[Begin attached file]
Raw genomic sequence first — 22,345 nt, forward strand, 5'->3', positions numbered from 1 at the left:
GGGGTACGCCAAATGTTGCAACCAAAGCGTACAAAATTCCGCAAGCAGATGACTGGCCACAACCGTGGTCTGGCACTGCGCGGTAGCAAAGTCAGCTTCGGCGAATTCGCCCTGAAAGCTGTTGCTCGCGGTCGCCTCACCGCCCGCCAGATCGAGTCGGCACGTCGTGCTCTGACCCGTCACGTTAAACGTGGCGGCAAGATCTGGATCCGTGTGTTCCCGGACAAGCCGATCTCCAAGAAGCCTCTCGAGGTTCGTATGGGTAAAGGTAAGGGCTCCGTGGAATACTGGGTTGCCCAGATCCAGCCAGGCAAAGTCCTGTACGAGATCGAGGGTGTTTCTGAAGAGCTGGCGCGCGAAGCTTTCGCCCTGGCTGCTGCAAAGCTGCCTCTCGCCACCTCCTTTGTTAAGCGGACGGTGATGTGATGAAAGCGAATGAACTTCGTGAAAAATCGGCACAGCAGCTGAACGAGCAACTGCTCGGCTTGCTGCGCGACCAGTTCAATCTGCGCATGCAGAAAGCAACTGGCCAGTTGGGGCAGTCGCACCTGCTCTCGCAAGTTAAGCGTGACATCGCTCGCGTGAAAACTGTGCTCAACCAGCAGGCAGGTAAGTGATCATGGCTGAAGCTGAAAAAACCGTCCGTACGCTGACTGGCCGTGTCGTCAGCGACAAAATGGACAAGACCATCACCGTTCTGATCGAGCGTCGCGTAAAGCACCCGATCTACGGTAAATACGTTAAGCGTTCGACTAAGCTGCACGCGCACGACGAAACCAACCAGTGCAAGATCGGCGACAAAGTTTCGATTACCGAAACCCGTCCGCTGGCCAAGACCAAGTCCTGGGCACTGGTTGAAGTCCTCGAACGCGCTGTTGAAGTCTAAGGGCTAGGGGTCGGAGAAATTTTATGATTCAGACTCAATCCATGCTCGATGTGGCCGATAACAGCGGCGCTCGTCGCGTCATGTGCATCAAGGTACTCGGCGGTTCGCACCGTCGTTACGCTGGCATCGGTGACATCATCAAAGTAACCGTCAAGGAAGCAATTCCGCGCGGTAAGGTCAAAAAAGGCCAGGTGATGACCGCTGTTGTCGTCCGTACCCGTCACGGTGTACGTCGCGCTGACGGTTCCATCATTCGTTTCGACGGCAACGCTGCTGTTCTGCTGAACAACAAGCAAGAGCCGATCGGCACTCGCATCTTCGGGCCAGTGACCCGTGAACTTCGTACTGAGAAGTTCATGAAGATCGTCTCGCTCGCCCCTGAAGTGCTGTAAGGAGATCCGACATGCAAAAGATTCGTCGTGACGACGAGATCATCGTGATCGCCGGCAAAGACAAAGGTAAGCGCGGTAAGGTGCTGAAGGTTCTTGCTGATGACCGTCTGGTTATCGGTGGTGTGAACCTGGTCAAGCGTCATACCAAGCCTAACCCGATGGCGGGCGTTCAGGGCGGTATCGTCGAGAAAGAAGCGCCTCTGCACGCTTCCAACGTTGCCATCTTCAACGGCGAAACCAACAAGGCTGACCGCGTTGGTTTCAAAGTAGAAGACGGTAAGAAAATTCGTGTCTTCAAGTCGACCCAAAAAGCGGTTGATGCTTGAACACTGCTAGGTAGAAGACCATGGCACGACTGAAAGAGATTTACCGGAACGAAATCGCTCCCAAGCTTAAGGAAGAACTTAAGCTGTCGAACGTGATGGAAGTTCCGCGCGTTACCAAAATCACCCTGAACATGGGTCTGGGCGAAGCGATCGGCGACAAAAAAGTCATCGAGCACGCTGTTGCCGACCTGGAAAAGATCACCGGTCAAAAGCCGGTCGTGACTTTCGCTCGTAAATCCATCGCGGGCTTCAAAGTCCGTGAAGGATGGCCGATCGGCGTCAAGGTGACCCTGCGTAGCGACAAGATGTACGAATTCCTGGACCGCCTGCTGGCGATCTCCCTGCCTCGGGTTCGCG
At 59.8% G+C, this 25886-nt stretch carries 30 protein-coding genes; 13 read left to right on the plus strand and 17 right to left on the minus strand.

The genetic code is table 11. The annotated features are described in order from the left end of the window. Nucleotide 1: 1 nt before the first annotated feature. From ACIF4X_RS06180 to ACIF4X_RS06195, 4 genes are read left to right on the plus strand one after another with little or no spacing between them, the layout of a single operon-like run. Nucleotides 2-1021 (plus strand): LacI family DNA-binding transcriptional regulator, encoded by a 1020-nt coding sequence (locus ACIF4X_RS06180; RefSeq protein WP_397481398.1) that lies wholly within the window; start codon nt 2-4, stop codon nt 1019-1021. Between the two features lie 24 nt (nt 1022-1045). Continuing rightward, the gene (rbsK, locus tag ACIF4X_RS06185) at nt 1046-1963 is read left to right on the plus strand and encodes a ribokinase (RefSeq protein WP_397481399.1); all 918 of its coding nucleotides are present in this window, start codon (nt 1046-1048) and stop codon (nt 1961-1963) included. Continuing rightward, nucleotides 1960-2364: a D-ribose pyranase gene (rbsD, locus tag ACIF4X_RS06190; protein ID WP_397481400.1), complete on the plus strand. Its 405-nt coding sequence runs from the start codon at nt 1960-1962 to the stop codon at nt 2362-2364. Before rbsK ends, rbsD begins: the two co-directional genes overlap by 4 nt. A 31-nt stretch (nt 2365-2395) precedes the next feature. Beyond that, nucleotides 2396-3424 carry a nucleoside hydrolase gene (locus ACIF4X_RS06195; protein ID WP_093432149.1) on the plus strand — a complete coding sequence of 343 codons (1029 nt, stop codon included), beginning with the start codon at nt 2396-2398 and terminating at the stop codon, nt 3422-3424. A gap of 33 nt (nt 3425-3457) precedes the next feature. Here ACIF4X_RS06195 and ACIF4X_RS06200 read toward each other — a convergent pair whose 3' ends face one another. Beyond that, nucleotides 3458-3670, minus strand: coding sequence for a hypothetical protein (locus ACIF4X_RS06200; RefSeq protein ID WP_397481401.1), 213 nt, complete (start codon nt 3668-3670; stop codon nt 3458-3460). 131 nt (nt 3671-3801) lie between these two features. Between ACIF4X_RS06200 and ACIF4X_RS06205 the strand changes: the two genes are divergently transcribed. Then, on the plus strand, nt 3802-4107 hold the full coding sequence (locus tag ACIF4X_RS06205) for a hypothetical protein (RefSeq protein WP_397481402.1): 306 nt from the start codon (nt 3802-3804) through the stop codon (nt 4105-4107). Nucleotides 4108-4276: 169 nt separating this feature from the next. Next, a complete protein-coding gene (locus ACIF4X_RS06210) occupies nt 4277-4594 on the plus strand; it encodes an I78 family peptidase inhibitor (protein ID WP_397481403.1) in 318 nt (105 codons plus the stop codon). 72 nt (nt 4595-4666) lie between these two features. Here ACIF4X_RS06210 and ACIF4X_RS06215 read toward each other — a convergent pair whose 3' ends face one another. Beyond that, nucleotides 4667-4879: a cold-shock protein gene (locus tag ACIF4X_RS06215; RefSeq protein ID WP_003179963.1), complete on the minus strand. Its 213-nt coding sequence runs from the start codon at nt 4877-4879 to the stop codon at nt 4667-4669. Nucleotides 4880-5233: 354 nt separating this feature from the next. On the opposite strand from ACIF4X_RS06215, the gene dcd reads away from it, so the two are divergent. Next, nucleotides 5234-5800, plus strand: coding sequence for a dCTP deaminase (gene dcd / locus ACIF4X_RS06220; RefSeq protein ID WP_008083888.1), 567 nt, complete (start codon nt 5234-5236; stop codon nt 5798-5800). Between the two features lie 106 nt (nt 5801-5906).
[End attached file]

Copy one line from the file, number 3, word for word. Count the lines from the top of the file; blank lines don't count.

At 59.8% G+C, this 25886-nt stretch carries 30 protein-coding genes; 13 read left to right on the plus strand and 17 right to left on the minus strand.